And yes, there is such a thing as excessive advertising. Especially when it’s ineffective and crazy expensive, like that billion-dollar Robert Downey Jr. campaign.

The 2017 Nokia 3310 is still one of the industry’s most unlikely success stories

Nokia is another example of a brand that’s suffered many variations and even mutations before coming back stronger than ever (not exactly, but you get the idea), so why couldn’t HTC also capitalize on audiences willing to forgive and forget in the name of nostalgia?

But what exactly can HTC do?

First of all, the company has to make a decision. It’s a tough one, but it’s been long overdue. After trading designers for cash, laying off factory workers, and losing top talent, as well as seasoned executives, is there any point in manufacturing and marketing its own phones?

The TCL-made KEY2 looks just like a classic BlackBerry… with a modern twist

That brings us to the most obvious possible solution to these never-ending creative and money problems – a brand licensing agreement. You know, like the ones signed by BlackBerry and Nokia with TCL and HMD Global.

It’s pretty obvious that the HTC brand is still worth something for many people that remember the T-Mobile G1, Evo 4G, or even the HTC One (M7) fondly. But it’s equally obvious that those left to save this sinking ship are all out of ideas, as proven by the underwhelming U12+ and U11+, as well as the empty promise of a blockchain phone (what the heck is that again?).

The U12+ is not a bad phone per se, but it’s a little late for average designs like this

If HTC can find a licensee, preferably a new and ambitious company like HMD, willing to try and save its name in the smartphone business, perhaps the Vive VR division can also grow at a steadier pace, proving once and for all virtual reality is not a gimmick. The HMD example feels fitting from another standpoint as well, since the company was founded specifically to carry on Nokia’s legacy by a number of Nokia and Microsoft veterans. The venture technically came into existence in December 2016, but it never felt like a hesitant startup. It was more a mini-Nokia, and that’s precisely what HTC needs. A new company with big goals, experienced leaders, and a refreshed vision focused on innovation.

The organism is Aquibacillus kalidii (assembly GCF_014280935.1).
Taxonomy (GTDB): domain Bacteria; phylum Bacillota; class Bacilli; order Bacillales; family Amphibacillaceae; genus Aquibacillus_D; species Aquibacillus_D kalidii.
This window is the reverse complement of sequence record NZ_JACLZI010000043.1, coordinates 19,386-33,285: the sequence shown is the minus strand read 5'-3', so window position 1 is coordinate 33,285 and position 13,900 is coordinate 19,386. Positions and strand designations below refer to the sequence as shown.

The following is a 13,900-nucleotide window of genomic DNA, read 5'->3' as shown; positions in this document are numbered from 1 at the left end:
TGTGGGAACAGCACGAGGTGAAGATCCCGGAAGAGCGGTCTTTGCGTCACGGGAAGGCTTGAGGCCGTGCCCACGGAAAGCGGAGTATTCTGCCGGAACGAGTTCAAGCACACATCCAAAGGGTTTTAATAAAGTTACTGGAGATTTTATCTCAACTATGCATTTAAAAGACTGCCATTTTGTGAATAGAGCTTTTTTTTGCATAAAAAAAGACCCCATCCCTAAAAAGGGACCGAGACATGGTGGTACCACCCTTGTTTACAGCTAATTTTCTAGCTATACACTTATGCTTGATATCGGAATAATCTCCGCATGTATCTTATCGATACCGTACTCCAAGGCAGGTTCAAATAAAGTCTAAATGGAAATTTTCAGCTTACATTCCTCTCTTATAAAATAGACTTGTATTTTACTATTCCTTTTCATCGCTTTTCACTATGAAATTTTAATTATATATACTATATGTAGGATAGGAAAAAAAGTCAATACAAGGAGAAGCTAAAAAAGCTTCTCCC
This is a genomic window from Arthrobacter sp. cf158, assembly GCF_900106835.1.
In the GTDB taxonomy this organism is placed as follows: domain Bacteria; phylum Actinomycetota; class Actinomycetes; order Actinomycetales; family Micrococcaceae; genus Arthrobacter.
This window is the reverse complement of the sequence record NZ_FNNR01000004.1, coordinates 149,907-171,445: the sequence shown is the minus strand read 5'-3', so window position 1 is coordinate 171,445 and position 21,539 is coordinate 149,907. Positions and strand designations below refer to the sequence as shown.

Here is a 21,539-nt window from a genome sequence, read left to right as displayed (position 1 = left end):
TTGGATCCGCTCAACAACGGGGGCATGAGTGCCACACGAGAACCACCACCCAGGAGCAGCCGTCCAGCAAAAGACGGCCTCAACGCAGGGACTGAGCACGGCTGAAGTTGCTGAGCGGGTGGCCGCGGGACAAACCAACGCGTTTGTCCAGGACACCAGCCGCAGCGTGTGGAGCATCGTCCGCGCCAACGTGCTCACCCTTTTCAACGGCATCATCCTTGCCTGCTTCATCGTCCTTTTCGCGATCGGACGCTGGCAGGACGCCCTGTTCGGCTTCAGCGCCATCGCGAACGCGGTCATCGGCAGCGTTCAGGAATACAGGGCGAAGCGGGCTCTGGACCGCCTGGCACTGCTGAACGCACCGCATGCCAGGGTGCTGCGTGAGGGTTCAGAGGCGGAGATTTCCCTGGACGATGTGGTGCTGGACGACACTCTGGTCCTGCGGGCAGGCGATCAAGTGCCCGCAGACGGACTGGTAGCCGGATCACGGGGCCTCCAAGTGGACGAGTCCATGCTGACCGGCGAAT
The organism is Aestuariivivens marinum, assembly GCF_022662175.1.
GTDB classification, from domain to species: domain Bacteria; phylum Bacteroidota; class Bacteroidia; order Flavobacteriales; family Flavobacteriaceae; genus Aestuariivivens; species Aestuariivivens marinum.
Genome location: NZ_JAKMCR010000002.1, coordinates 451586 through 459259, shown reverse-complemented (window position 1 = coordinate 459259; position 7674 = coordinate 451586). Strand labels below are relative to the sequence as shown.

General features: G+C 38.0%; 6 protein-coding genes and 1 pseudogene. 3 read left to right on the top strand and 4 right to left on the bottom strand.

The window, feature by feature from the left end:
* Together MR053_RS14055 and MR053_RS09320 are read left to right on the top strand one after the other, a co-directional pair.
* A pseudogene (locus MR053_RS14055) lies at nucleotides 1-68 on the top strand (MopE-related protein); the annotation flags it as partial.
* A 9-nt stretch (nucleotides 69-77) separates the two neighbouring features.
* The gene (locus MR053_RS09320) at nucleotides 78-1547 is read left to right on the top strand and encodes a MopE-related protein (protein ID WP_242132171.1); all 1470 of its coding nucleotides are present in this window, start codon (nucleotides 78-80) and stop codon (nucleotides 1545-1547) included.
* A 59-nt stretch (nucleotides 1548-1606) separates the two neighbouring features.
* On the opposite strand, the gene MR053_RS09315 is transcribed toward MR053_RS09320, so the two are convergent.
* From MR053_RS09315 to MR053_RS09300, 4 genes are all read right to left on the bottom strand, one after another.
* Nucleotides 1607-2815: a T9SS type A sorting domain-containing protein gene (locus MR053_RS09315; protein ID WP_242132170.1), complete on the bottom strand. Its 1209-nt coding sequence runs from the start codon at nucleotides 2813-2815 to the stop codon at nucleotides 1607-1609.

Of course, someone like TCL could also help HTC, with more extensive experience in gradually building up brand recognition and a global retail presence. Not to mention more money to invest right off the bat in (smarter) marketing and robust distribution.

Another no-brainer exit from the disastrous situation of the past couple of years would be continuing to live on through Google. It’s unclear if the search giant is interested in acquiring what’s left of HTC, but even if that’s not the case, this fall’s Pixel 3 phones will carry a lot of the Taiwanese company’s DNA. That may not be enough for many hardcore fans, but it’s definitely better than nothing.